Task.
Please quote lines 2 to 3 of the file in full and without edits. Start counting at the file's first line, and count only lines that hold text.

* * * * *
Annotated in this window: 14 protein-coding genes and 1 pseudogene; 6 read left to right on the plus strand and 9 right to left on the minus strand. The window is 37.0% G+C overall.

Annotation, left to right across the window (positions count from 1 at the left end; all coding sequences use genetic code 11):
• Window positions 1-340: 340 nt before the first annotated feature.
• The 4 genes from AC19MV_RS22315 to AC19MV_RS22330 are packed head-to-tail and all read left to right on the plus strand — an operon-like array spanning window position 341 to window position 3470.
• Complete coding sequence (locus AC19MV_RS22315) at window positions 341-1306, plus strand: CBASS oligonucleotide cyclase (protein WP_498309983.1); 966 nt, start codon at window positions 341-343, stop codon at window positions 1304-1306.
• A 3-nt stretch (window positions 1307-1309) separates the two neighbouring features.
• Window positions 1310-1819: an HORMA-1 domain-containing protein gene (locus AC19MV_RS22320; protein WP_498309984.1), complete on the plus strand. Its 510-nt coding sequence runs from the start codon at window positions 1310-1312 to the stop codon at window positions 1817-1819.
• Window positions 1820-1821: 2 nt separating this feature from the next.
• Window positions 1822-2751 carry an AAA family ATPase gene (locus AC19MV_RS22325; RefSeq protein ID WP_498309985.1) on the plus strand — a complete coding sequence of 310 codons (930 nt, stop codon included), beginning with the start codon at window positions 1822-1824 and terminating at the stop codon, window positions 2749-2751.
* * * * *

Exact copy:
Annotation, left to right across the window (positions count from 1 at the left end; all coding sequences use genetic code 11):
• Window positions 1-340: 340 nt before the first annotated feature.